Living within the victim mentality will sabotage you and ruin your life, if you let these feelings take over and impact you. You can ruin your life with a victim mentality and sabotage yourself.
Having a victim mentality can sabotage and ruin your life, when you do not allow yourself to deserve the good things in life, finding things wrong with your life by complaining and seeing the glass half empty. If you’re a victim, it’s everyone else’s fault, you find excuses or you blame life for things that go wrong. You can end up ruining your life when your inner self-critic sabotages you
If you ever found yourself unable to break free from trauma bonding in an abusive relationship? When you cannot break away from a trauma bond, it is easy to confuse abusive as love and become stuck in an abusive relationship. There may have been several reasons why you couldn’t break the chains of trauma bonding.
What is trauma bonding? The Stockholm Syndrome depicts those who were kept hostage who developed strong feelings for their captors, forming a bond that allowed them to feel rewarded when they were kept alive. Therefore, pleasing an abuser kept them feeling safe, by forming an attachment to them, while denying the trauma in order to cope with the life-threatening situation. Therefore, blocking out the trauma and staying attached to an abuser allows a survival mechanism to kick in.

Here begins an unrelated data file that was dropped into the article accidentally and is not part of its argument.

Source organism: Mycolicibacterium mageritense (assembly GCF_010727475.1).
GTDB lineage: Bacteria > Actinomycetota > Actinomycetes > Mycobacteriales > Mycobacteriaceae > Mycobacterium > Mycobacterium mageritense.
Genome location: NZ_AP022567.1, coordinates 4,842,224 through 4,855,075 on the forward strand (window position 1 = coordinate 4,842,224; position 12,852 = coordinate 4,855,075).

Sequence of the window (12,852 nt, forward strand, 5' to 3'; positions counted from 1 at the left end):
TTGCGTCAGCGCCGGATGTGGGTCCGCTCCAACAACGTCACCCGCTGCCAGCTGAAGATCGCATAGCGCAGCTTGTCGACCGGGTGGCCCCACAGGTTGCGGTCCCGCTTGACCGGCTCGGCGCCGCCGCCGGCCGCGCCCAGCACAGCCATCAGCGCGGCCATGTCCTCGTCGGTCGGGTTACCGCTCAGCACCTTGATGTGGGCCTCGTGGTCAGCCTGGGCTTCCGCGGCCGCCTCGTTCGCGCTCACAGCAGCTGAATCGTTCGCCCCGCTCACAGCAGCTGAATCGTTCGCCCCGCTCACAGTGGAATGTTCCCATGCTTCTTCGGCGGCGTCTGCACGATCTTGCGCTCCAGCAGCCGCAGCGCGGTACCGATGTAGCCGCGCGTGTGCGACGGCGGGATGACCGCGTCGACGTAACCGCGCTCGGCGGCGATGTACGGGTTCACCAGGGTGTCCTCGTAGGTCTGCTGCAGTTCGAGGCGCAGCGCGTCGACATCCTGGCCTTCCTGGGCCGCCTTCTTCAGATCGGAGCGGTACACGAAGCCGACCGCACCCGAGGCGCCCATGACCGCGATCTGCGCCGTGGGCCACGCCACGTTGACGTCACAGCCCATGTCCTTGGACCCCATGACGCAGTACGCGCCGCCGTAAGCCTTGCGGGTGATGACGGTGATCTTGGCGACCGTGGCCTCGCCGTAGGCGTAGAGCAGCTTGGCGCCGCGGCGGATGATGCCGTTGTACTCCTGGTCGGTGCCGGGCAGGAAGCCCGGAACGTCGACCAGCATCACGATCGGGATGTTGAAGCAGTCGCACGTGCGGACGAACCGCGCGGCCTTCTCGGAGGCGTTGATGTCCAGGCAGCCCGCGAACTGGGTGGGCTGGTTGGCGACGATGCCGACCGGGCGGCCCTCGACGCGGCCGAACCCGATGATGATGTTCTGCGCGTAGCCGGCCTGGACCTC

In trauma bonding this same coping mechanism allows the victim to stay attached to the abuser in an abusive relationship. These self-protective coping mechanisms or defences prevent the victim from recognizing the abuse, preventing them from breaking free from trauma bonding.
Have you ever found yourself drawn to abusive relationships and haven’t been able let go? When you’ve been longing for love, you can become captivated by the charms of someone abusive and believe that you are being loved, ignoring the signs of abuse.
How to detect if you are trauma bonding in an abusive relationship?
If you’ve fallen in love quickly, and all of sudden found your partner to act abusively towards you, then you can be trauma bonding with an abuser, especially if you felt so attached and you couldn’t break away from the toxic relationship.
In a healthy relationship the love builds gradually once you connect to your partner and get to know them. It is not always so intense and heated at the beginning.
If you are becoming attached through trauma bonding you might notice that the feeling of love is magnified and feels so intense, so you believe you have strong feelings for that person. But, this bond can blind you from the abuse, when you attach through the wound.